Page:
I've been researching composers' creative habits for a month now. What have I found? Among strange habits, frustration, and angst, composers mention one ritual more often than any other. It stands apart for it's simplicity and ubiquity. Nine out of twenty-five contemporary composers interviewed by Ann McCutchen described this practice. Best of all, it's easy to adopt and work into your own creative process.
One Habit to Rule Them All
In interviews with journalist Ann McCutchen, the nine living composers who mentioned long walks specifically were: Eric Stokes, John Harbison, John Adams, Claude Baker, Daniel S. Godfrey, Christopher Rouse, Bright Sheng, and John Zorn.
Slate columnist Mason Curry adds to the historic side of this tally. In his recent book Daily Rituals: How Artists Work, he mentions six more composers who walked to write: Beethoven, Britten, Feldman, Satie, Tchaikovsky, and Mahler. Award for most devoted walker must go to Erik Satie, who walked 12 miles each day to and from the Parisian cafes that fueled his intellect. Award for most famous walker however, goes to Beethoven, whose daily walks still represent the pastoral ideal. This beloved image has adorned post cards, picture books, and musical paraphernalia for 150 years.
The Psychology of Long Walks
What drives composers, living and historic, to devote hours of precious composing time to the practice of taking long walks? The benefits, psychology reveals, are clear.
In 2010, researchers at the University of Illinois at Urbana-Champaign established a link between long walks and increased cognitive performance. Researches asked sedentary adults to add three 40-minute walks to their week. A control group performed three 40-minute stretch sessions each week.
After one year, fMRI scans showed two crucial changes present only in the walking group. The first is an increased connectivity of the "default mode network" or DMN. This network is active when a person is "least engaged with the outside world". The second change is an increased connectivity in the "fronto-executive network". This network is responsible for complex tasks. Incidentally, you may have read about this research before, as it continues to be rehashed in the media, most recently here.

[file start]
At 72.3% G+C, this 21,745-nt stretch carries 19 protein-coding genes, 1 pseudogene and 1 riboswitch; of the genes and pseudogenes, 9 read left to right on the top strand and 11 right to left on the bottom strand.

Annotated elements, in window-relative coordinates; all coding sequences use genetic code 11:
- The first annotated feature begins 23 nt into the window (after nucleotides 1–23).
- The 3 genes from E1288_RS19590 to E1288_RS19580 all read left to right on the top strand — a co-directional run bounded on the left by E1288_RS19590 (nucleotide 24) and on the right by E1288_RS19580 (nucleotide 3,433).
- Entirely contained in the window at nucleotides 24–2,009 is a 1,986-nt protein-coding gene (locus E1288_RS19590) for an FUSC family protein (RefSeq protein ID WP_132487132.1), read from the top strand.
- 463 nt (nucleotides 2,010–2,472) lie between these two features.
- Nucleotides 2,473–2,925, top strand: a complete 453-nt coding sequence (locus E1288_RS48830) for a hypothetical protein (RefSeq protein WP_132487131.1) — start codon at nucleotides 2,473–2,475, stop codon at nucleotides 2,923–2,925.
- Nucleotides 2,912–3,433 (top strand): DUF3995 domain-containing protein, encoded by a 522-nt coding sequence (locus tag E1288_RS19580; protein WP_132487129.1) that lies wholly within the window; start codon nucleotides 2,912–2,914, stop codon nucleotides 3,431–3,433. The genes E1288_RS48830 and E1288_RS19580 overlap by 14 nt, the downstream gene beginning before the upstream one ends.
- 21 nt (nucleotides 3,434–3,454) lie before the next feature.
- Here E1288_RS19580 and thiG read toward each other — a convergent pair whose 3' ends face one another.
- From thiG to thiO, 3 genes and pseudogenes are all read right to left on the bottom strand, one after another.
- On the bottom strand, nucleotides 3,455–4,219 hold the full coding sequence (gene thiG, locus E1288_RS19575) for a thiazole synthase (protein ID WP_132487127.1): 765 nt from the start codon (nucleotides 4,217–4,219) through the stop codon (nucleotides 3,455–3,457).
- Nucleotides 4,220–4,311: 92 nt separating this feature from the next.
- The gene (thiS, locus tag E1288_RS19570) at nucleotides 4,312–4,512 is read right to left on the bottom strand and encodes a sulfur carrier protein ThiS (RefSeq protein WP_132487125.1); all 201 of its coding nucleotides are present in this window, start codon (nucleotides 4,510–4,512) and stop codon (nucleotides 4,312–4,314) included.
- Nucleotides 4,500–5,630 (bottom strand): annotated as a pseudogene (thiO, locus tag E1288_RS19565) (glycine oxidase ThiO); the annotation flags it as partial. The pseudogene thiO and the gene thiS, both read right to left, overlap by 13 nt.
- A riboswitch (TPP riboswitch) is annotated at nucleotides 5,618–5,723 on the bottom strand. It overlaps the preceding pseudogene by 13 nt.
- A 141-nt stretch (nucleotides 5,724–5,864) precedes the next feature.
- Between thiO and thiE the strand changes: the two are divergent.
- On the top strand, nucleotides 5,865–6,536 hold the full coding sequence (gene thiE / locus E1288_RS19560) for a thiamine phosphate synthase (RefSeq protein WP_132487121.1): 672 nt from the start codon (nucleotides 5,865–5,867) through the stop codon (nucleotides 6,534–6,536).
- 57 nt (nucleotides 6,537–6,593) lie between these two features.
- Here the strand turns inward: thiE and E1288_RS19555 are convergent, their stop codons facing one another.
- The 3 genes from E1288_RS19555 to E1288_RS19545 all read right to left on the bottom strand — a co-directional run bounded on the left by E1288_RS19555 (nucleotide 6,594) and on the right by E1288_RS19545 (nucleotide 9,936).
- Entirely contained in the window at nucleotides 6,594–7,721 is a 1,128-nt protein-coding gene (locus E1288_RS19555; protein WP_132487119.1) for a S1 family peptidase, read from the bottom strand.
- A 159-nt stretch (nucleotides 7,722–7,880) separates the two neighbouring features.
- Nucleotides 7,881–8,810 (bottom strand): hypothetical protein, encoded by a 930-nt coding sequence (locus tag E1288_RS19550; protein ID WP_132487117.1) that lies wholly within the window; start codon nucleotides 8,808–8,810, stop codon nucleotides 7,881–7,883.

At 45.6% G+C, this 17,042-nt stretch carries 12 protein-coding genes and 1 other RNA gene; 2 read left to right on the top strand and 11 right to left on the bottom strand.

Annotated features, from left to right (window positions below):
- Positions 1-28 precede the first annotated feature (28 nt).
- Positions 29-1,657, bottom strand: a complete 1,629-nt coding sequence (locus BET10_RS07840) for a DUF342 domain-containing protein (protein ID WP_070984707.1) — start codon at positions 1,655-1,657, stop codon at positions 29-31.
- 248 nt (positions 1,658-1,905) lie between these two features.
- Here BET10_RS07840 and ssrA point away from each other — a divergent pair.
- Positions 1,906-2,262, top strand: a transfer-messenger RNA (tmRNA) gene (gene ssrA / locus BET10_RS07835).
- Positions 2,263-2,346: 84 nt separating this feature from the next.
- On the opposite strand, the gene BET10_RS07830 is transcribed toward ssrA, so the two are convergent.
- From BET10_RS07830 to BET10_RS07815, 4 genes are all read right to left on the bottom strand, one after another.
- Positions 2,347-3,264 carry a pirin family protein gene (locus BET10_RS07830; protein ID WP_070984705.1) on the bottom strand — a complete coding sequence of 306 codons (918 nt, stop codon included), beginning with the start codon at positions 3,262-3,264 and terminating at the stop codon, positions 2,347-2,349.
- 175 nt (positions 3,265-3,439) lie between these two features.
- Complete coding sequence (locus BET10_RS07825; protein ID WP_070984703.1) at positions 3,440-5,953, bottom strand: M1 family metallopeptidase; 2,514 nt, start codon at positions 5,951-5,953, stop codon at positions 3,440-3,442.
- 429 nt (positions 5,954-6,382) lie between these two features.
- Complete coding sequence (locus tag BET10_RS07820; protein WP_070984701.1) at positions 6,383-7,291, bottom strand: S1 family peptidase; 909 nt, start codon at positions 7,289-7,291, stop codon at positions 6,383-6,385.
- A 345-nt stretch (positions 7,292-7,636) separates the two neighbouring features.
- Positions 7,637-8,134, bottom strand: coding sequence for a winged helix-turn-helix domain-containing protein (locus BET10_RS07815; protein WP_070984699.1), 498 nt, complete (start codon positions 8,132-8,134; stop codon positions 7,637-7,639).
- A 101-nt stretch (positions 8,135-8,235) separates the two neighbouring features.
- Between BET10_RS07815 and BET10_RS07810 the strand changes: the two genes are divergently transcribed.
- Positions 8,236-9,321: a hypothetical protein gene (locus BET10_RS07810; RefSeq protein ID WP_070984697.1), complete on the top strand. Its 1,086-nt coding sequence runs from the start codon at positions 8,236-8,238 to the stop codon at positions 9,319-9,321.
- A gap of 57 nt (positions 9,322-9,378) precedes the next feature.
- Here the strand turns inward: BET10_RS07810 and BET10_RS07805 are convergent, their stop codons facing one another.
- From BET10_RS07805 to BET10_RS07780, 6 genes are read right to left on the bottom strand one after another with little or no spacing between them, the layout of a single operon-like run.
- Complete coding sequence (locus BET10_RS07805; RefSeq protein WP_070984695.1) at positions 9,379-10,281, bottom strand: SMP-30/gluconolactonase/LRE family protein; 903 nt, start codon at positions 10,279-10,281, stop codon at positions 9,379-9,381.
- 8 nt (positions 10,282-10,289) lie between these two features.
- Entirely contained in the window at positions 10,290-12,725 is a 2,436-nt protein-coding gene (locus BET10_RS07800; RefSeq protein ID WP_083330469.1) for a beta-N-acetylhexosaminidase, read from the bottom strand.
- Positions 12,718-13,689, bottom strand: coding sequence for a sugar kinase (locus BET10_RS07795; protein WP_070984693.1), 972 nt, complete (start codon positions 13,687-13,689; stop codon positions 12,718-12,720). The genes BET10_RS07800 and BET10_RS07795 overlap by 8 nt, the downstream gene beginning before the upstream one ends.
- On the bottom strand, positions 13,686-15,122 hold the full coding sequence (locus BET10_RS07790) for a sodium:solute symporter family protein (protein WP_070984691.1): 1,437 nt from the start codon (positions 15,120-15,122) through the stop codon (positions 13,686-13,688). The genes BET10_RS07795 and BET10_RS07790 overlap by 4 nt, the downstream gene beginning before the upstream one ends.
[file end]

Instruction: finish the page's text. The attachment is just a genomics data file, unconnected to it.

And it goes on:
So composers who take long walks may experience an increase over time in their ability to do complex tasks and daydream. But this study only looked at the acquisition of an ability over time. It doesn't tell us what's happening inside the brain when you take a walk. Wouldn't it be great if we could somehow glimpse the processes of the mind mid-stroll?
This is just the question that Scottish researchers sought to answer when they attached portable EEGs to the scalps of walkers. They only tested walks of 25 minutes, but the effects were already apparent. By taking a walk in a "green space", such as a park or forest, you can decrease brain fatigue. Interestingly, the researches described this as a "meditative" state that "holds our attention while at the same time allowing scope for reflection." This sounds a lot like our last study's increased connectivity of the DMN, the network responsible for minimal engagement with outside stimuli. Introspection.
Composers are by no means the only ones taking long walks. Arianna Huffington notes that famous minds such as Thomas Jefferson and Ernest Hemingway took advantage of walks. And Mason Curry rounds out his count of historic composer-walkers with philosophers such as Kierkegaard, Kant, Milton, and Wittgenstein.
With all of the mental benefits of walking, would you consider making it a habit? Or do you already use walking to kick start the creative process?